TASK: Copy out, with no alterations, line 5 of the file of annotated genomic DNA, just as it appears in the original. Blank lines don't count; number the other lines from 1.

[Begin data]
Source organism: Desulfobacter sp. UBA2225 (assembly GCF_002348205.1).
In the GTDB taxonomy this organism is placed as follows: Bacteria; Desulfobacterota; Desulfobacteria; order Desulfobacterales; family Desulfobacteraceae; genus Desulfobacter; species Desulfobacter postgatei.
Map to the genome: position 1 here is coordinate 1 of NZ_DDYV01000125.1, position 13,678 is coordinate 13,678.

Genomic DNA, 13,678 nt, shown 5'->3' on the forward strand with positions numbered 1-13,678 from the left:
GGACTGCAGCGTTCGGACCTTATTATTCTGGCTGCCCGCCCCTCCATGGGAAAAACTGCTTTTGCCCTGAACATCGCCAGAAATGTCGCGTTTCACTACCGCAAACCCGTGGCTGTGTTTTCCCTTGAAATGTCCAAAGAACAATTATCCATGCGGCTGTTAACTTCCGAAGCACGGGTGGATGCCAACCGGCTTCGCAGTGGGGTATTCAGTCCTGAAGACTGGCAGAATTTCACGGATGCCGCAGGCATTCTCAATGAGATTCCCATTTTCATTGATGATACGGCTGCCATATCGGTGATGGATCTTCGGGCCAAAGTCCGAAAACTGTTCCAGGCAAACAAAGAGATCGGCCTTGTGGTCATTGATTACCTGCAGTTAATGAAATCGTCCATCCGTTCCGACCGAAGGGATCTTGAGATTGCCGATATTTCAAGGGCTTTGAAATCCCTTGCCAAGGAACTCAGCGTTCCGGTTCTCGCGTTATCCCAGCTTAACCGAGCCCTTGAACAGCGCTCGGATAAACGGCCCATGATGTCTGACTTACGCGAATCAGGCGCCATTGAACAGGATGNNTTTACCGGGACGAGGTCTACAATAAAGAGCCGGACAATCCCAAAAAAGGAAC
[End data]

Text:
GGACTGCAGCGTTCGGACCTTATTATTCTGGCTGCCCGCCCCTCCATGGGAAAAACTGCTTTTGCCCTGAACATCGCCAGAAATGTCGCGTTTCACTACCGCAAACCCGTGGCTGTGTTTTCCCTTGAAATGTCCAAAGAACAATTATCCATGCGGCTGTTAACTTCCGAAGCACGGGTGGATGCCAACCGGCTTCGCAGTGGGGTATTCAGTCCTGAAGACTGGCAGAATTTCACGGATGCCGCAGGCATTCTCAATGAGATTCCCATTTTCATTGATGATACGGCTGCCATATCGGTGATGGATCTTCGGGCCAAAGTCCGAAAACTGTTCCAGGCAAACAAAGAGATCGGCCTTGTGGTCATTGATTACCTGCAGTTAATGAAATCGTCCATCCGTTCCGACCGAAGGGATCTTGAGATTGCCGATATTTCAAGGGCTTTGAAATCCCTTGCCAAGGAACTCAGCGTTCCGGTTCTCGCGTTATCCCAGCTTAACCGAGCCCTTGAACAGCGCTCGGATAAACGGCCCATGATGTCTGACTTACGCGAATCAGGCGCCATTGAACAGGATGNNTTTACCGGGACGAGGTCTACAATAAAGAGCCGGACAATCCCAAAAAAGGAAC